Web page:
I turned back to the more decayed zombie and found her staring at me, too. The bulging eyes were staring at me. With most of the flesh holding the eyes in the socket gone, her facial expressions weren't as good, but she managed. It managed to be afraid. Shit.

Dominga nodded, and Enzo motioned me farther into the circle. I didn't want to go.

"What the hell is going on here, Dominga?"

She smiled, almost a laugh. "I am not accustomed to such rudeness."

"Get used to it," I said. Enzo sort of breathed down my back. I did my best to ignore him. My right hand was sort of casually near my gun, without looking like I was reaching for my gun. It wasn't easy. Reaching for a gun usually looks like reaching for a gun. No one seemed to notice though. Goody for our side.

"What have you done to the two zombies?"

"Inspect them yourself, chica. If you are as powerful as the stories say, you will answer your own question."

"And if I can't figure it out?" I asked.

She smiled, but her eyes were as flat and black as a shark's. "Then you are not as powerful as the stories."

"Is this the test?"

"Perhaps."

I sighed. The voodoo lady wanted to see how tough I really was. Why? Maybe there wasn't a reason. Maybe she was just a sadistic power-hungry bitch. Yeah, I could believe that. Then again, maybe there was a purpose to the theatrics. If so, I still didn't know what it was.

I glanced at Manny. He gave a barely perceivable shrug. He didn't know what was going on either. Great.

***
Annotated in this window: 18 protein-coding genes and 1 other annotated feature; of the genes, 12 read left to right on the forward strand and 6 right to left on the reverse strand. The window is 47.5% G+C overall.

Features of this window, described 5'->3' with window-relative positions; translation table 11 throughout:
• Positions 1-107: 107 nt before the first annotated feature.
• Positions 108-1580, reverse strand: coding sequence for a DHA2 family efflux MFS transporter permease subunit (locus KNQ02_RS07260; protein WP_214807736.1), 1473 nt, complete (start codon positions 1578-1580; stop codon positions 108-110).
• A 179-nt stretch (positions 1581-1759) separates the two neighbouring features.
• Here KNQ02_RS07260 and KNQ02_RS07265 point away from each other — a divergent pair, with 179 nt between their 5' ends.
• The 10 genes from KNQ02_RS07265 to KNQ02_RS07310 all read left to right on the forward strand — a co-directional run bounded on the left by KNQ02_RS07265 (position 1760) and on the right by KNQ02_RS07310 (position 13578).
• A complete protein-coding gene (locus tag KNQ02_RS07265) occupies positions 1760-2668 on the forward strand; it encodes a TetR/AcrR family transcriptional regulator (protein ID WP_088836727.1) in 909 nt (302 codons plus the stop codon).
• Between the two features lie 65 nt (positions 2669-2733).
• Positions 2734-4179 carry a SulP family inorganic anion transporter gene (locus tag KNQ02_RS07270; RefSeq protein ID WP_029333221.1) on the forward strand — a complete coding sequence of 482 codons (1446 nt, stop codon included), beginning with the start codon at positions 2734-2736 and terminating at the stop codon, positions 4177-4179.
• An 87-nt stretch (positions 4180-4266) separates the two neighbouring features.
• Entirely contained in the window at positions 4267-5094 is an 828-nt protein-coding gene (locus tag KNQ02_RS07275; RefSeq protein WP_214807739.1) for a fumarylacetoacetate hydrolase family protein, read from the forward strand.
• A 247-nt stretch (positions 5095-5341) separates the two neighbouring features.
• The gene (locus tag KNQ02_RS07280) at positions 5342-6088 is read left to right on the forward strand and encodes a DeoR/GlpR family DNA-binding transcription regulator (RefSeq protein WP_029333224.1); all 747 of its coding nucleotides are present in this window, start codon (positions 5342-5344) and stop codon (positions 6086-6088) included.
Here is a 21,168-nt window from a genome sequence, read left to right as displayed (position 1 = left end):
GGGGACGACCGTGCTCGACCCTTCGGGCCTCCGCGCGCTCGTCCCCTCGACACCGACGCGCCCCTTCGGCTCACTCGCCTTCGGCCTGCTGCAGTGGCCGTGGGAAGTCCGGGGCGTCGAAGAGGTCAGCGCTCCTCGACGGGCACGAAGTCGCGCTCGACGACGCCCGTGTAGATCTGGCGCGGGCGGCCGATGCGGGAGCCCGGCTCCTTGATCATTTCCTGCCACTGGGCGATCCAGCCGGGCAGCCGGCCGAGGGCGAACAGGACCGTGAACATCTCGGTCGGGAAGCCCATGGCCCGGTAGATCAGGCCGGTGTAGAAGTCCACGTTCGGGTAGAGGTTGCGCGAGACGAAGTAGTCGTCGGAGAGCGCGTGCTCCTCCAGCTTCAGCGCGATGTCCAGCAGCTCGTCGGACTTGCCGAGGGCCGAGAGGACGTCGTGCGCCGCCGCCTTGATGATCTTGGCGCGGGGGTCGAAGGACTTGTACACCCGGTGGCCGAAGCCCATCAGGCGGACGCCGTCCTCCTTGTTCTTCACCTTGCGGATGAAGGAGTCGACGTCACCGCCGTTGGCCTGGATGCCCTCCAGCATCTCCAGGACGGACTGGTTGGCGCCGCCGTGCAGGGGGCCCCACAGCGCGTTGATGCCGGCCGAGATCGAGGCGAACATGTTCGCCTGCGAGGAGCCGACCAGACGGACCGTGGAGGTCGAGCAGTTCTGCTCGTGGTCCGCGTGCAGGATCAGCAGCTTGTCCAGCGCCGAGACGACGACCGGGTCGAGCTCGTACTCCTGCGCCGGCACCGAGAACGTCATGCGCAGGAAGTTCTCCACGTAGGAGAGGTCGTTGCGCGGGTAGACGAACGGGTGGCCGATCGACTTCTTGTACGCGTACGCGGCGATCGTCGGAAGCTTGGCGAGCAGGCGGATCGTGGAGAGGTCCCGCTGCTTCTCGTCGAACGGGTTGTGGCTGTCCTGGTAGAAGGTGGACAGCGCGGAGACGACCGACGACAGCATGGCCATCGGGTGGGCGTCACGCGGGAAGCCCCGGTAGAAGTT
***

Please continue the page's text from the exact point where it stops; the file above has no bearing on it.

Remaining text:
I didn't like playing Dominga's games, especially when I didn't know the rules. The zombies were still staring at me. There was something in their eyes. It was fear, and something worse--hope. Shit. Zombies didn't have hope. They didn't have anything. They were dead. These weren't dead. I had to know. Here's hoping that curiosity didn't kill the animator.

I stepped around Dominga carefully, watching her out of the corner of my eye. Enzo stayed behind blocking the path between the verve. He looked big and solid standing there, but I could get past him, if I wanted it bad enough. Bad enough to kill him. I hoped I wouldn't want it that bad.

The decayed zombie stared down at me. She was tall, almost six feet. Skeletal feet peeked out from underneath the red gown. A tall, slender woman, probably beautiful, once. Bulging eyes rolled in the nearly bare sockets. A wet, sucking sound accompanied the movements.

I'd thrown up the first time I heard that sound. The sound of eyeballs rolling in rotting sockets. But that was four years ago, when I was new at this. Decaying flesh didn't make me flinch anymore or throw up. As a general rule.

The eyes were pale brown with a lot of green in them. The smell of some expensive perfume floated around her. Powdery and fine, like talcum powder in your nose, sweet, flowery. Underneath was the stink of rotting flesh. It wrinkled my nose, caught at the back of my throat. The next time I smelled this delicate, expensive perfume, I would think of rotting flesh. Oh, well, it smelled too expensive to buy, anyway.

She was staring at me. She, not it, she. There was the force of personality in her eyes. I call most zombies "it" because it fits. They may come from the grave very alive-looking, but it doesn't last. They rot. Personality and intelligence goes first, then the body. It's always that order. God is not cruel enough to force anyone to be aware while their body decays around them. Something had gone very wrong with this one.